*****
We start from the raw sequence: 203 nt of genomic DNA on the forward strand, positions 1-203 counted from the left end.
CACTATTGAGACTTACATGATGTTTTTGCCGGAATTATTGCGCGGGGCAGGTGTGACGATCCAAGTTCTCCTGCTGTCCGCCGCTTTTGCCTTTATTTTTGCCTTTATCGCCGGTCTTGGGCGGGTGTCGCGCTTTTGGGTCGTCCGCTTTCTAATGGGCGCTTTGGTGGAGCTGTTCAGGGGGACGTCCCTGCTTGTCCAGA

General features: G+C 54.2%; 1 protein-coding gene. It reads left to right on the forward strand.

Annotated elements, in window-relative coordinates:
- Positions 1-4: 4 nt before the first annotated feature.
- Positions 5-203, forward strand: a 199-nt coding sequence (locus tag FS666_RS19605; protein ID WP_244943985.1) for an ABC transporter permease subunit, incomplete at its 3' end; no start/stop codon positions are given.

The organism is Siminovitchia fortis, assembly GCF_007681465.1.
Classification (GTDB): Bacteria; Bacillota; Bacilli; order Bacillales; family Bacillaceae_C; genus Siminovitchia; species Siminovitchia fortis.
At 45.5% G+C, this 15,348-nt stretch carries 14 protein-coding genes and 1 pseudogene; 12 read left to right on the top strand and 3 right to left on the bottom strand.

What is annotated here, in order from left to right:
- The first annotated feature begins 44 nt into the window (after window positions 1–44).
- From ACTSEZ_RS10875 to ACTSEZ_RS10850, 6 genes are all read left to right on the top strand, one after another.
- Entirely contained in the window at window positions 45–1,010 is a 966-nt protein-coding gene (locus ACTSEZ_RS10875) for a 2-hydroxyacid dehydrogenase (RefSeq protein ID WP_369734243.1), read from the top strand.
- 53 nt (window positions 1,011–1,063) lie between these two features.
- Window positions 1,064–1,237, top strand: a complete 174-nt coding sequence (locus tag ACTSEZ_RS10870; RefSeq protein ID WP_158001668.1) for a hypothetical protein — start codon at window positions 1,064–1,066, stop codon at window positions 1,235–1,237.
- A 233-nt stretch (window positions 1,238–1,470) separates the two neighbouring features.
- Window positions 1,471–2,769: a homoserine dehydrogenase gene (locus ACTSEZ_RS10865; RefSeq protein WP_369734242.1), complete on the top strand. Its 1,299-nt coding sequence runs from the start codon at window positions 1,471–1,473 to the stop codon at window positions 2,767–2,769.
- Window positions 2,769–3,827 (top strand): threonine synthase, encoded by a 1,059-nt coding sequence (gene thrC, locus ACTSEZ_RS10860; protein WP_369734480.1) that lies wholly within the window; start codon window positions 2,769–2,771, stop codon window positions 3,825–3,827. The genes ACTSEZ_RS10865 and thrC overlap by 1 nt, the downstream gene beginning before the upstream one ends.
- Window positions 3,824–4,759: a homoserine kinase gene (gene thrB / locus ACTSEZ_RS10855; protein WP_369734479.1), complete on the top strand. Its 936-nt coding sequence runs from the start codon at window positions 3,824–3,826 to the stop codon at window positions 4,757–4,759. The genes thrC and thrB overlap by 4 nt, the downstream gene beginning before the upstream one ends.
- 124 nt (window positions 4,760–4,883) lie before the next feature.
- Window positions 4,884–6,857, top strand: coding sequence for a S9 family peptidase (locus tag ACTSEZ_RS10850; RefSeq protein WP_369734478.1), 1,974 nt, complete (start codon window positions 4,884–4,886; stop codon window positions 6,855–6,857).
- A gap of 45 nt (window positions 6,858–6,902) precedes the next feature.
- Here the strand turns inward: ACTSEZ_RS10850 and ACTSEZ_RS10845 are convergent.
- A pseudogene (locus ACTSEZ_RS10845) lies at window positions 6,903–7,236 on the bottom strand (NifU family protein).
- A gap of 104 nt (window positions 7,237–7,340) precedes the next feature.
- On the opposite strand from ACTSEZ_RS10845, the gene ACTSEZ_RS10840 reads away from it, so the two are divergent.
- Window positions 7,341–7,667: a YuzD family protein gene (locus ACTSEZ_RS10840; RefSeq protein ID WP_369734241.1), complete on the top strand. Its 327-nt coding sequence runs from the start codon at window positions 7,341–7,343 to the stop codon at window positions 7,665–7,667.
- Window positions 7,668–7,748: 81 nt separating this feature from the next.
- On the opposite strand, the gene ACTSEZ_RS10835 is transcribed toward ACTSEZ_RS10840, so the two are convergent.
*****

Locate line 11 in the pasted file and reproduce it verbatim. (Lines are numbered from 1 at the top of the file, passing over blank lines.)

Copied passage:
- The first annotated feature begins 44 nt into the window (after window positions 1–44).